2022 ICD-10-CM Code Q40.1

Congenital hiatus hernia

Version 2021

Valid for Submission

ICD-10:Q40.1
Short Description:Congenital hiatus hernia
Long Description:Congenital hiatus hernia

Code Classification

  • Congenital malformations, deformations and chromosomal abnormalities (Q00-Q99)
    • Other congenital malformations of the digestive system (Q38-Q45)
      • Other congenital malformations of upper alimentary tract (Q40)

Q40.1 is a billable diagnosis code used to specify a medical diagnosis of congenital hiatus hernia. The code Q40.1 is valid during the fiscal year 2022 from October 01, 2021 through September 30, 2022 for the submission of HIPAA-covered transactions.

The ICD-10-CM code Q40.1 might also be used to specify conditions or terms like congenital hiatus hernia, galloway mowat syndrome or steroid-resistant nephrotic syndrome. The code is exempt from present on admission (POA) reporting for inpatient admissions to general acute care hospitals.

Tabular List of Diseases and Injuries

The Tabular List of Diseases and Injuries is a list of ICD-10 codes, organized "head to toe" into chapters and sections with coding notes and guidance for inclusions, exclusions, descriptions and more. The following references are applicable to the code Q40.1:


Inclusion Terms

Inclusion Terms
These terms are the conditions for which that code is to be used. The terms may be synonyms of the code title, or, in the case of "other specified" codes, the terms are a list of the various conditions assigned to that code. The inclusion terms are not necessarily exhaustive. Additional terms found only in the Alphabetic Index may also be assigned to a code.

Type 1 Excludes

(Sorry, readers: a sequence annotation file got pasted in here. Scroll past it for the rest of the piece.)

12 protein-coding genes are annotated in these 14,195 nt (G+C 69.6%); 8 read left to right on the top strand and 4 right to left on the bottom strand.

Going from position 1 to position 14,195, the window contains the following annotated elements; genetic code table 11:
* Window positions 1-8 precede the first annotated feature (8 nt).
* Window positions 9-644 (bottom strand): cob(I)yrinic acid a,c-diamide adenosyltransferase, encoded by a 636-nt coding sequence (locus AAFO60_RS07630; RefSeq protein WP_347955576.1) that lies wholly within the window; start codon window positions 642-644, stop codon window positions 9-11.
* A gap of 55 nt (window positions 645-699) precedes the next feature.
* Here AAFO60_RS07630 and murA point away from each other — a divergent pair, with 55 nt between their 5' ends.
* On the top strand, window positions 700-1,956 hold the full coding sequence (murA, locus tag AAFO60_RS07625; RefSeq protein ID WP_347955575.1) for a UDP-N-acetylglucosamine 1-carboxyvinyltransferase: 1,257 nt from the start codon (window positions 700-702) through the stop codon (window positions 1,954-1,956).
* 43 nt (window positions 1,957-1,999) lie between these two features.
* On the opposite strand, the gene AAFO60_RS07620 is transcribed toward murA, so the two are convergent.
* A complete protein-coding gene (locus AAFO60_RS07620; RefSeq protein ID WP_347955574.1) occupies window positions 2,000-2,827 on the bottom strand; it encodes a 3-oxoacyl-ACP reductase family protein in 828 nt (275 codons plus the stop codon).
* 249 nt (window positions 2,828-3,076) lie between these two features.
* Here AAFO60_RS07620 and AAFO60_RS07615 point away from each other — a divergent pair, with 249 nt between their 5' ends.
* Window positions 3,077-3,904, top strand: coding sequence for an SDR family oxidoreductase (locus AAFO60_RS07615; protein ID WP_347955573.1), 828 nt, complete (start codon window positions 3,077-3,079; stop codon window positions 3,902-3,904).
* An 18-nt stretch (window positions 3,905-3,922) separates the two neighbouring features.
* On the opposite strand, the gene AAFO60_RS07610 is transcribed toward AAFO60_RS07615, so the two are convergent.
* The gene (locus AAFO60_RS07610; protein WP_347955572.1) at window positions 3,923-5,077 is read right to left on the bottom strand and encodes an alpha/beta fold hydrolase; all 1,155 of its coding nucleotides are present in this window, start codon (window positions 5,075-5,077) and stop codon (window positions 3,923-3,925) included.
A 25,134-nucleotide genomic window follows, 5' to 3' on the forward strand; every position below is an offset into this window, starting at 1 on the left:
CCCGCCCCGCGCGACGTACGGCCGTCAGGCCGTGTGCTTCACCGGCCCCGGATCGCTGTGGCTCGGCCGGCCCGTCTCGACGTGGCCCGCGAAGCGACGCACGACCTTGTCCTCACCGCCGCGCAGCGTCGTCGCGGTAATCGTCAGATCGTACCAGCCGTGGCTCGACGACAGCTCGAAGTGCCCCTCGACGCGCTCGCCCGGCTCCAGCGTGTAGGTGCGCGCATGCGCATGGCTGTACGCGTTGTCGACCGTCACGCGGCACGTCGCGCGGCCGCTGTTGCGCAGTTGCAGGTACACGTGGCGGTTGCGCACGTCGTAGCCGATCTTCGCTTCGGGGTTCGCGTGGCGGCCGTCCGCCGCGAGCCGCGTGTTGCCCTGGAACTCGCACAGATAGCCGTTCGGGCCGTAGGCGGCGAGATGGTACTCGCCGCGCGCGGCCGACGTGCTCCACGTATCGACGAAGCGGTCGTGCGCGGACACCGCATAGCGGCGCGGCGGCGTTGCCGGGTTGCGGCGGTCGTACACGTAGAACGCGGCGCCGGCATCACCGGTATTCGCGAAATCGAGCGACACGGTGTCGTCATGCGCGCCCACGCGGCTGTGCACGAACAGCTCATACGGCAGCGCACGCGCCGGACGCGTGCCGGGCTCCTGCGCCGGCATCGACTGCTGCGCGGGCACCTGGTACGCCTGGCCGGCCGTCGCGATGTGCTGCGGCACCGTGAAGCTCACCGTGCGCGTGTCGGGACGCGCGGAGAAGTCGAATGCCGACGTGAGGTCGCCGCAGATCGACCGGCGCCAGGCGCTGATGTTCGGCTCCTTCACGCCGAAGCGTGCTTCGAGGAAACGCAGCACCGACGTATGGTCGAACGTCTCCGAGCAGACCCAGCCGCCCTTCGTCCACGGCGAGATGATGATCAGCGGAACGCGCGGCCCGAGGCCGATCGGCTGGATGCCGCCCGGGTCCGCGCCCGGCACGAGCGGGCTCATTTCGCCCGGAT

Type 1 Excludes
A type 1 excludes note is a pure excludes note. It means "NOT CODED HERE!" An Excludes1 note indicates that the code excluded should never be used at the same time as the code above the Excludes1 note. An Excludes1 is used when two conditions cannot occur together, such as a congenital form versus an acquired form of the same condition.

Index to Diseases and Injuries

The Index to Diseases and Injuries is an alphabetical listing of medical terms, with each term mapped to one or more ICD-10 code(s). The following references for the code Q40.1 are found in the index:

Approximate Synonyms

The following clinical terms are approximate synonyms or lay terms that might be used to identify the correct diagnosis code:

Present on Admission (POA)

Q40.1 is exempt from POA reporting - The Present on Admission (POA) indicator is used for diagnosis codes included in claims involving inpatient admissions to general acute care hospitals. POA indicators must be reported to CMS on each claim to facilitate the grouping of diagnoses codes into the proper Diagnostic Related Groups (DRG). CMS publishes a listing of specific diagnosis codes that are exempt from the POA reporting requirement. Review other POA exempt codes here.

CMS POA Indicator Options and Definitions
POA Indicator CodePOA Reason for CodeCMS will pay the CC/MCC DRG?
YDiagnosis was present at time of inpatient admission.YES
NDiagnosis was not present at time of inpatient admission.NO
UDocumentation insufficient to determine if the condition was present at the time of inpatient admission.NO
WClinically undetermined - unable to clinically determine whether the condition was present at the time of inpatient admission.YES
1Unreported/Not used - Exempt from POA reporting. NO

Convert Q40.1 to ICD-9 Code

Information for Patients


Birth Defects

What are birth defects?

A birth defect is a problem that happens while a baby is developing in the mother's body. Most birth defects happen during the first 3 months of pregnancy. One out of every 33 babies in the United States is born with a birth defect.